The bikes in front of the Old Government Building now a Heritage Hotel. The OGB Bar is immediately behind the bikes.
The Port at Lyttelton, quite steep even though the pic doesn’t look like it. Lots of logs and containers and a cruise ship for good measure.
And one of countless pretty views as we progressed around the waterfront.
Lyttelton from our coffee spot many miles away from breakfast.
Quirky boat shed.
Communications tower on Dyers Pass.
Canterbury Plains to the mountains from Dyers Pass.
The last clean up before back in the container and home. Boo hoo!
We anticipated heavy rain overnight and icy roads this morning after the forecast so were relieved there was only a light sprinkle overnight and sunny skies this morning … mind you Norm did bring me in some ice off my seat as I was packing up to go. We headed back the way we had come into Tekapo because we had seen a sign that said 4km to Mt John Observatory & Café. …which was a bit of a stretch because it was 4km to the gate then another very steep and winding 4km to the Observatory and Café and OMG OMG OMG what a view!! A glorious way to start the day!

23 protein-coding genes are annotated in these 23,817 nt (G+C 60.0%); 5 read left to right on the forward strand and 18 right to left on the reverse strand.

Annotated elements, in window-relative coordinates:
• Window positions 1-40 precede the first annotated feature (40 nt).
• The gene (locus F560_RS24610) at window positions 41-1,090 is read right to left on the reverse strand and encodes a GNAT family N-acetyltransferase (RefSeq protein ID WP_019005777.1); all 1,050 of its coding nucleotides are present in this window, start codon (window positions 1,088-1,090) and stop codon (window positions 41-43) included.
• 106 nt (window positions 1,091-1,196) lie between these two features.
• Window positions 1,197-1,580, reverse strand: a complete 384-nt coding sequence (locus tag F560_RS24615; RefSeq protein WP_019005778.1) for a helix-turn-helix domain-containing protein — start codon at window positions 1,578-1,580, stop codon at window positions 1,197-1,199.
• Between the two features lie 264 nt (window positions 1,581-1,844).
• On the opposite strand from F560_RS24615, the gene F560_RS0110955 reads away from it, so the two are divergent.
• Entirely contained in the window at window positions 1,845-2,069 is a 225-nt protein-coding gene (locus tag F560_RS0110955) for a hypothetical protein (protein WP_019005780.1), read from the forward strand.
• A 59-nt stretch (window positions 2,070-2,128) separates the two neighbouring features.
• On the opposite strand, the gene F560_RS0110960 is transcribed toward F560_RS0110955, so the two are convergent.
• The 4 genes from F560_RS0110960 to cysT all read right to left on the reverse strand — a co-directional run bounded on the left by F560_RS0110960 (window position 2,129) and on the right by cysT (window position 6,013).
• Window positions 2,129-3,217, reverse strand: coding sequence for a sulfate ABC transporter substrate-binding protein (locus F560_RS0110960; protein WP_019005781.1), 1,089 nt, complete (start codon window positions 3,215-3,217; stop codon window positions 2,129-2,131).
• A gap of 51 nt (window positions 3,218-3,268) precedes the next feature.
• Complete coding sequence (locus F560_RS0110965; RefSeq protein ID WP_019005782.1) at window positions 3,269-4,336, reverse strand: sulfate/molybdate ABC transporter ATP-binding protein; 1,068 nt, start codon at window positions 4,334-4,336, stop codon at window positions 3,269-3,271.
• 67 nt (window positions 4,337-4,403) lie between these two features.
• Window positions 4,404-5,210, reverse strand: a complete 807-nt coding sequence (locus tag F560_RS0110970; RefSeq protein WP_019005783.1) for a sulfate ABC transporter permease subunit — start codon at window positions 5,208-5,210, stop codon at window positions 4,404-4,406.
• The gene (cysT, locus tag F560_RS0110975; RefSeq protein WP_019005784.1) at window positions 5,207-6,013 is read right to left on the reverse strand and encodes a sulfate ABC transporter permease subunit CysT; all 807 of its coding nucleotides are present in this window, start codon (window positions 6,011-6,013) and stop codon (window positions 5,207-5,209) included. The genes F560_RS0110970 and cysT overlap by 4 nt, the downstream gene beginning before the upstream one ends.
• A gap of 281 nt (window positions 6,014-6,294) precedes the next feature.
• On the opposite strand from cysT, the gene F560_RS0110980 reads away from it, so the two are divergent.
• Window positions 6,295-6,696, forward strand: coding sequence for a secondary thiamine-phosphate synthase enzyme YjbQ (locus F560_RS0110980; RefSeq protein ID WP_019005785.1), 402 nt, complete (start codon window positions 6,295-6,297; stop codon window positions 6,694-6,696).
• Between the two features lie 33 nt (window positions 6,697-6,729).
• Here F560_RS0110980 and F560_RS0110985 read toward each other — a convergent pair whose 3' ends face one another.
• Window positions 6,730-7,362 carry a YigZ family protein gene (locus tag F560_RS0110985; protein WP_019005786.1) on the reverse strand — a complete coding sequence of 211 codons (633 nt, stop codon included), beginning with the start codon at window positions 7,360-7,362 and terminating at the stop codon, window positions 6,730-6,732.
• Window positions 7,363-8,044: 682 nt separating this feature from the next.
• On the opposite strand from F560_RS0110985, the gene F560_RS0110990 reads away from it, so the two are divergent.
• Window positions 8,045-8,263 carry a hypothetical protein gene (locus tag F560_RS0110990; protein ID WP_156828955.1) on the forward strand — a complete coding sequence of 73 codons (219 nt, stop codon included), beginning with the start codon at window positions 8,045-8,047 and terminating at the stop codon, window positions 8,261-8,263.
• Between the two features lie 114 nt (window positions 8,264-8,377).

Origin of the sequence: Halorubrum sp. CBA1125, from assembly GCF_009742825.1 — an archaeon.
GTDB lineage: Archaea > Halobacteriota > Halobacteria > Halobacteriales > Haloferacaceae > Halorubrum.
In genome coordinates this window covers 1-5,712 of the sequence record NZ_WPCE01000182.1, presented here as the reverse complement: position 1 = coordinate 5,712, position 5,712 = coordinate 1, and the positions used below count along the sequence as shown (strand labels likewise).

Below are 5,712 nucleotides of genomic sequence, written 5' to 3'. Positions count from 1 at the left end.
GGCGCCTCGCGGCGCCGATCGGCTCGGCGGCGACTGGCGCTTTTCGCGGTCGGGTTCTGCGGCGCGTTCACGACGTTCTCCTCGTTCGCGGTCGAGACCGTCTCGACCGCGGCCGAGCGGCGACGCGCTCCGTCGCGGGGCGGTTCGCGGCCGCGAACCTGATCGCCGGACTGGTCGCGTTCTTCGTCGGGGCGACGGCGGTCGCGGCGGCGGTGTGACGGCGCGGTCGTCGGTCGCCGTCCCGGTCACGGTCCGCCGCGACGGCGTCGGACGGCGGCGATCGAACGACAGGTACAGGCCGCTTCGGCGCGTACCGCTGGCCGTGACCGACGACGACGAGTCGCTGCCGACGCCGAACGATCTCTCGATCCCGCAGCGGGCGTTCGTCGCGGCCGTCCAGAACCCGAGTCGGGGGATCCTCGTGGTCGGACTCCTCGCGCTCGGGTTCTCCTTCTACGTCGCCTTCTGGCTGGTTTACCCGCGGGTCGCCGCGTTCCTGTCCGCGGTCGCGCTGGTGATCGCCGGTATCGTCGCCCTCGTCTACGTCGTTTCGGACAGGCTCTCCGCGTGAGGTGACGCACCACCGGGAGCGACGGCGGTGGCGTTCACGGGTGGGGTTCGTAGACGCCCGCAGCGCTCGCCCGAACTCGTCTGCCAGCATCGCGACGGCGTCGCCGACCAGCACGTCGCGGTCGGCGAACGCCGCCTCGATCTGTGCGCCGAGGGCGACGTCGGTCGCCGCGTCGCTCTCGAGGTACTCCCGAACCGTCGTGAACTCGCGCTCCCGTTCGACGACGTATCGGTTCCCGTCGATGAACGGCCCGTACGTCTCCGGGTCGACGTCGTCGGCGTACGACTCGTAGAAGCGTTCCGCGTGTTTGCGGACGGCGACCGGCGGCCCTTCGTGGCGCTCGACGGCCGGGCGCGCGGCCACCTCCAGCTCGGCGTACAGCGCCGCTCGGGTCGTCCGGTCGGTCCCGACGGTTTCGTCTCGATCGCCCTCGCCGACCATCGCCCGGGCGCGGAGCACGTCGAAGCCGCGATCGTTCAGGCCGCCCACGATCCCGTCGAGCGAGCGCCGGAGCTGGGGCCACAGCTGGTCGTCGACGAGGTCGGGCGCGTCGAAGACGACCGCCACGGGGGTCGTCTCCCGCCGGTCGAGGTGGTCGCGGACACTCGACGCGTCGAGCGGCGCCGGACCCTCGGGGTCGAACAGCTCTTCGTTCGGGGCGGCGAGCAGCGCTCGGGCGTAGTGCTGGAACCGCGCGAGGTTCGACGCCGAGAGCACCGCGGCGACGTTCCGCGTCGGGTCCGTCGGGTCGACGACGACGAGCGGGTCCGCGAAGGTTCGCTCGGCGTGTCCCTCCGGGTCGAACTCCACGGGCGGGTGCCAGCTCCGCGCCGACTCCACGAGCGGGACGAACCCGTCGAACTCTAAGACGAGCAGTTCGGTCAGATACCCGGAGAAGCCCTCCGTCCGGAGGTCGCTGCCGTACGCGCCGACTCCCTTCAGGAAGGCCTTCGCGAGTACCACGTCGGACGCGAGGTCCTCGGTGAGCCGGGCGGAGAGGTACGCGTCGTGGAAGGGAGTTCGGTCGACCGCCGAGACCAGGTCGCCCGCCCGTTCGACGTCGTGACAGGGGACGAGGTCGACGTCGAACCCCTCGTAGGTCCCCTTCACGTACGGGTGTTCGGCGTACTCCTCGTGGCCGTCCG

The rest of the day was just a lovely ride with beautiful scenery with snippets of views to snow and mountains as well as picturesque farmland and attractive little regional towns along the way. We enjoyed a morning coffee at the Three Creeks Salvage Café then lunch in Geraldine then into Christchurch to get a rear tyre for Norms Rocket, the last one went well and did 14,000kms.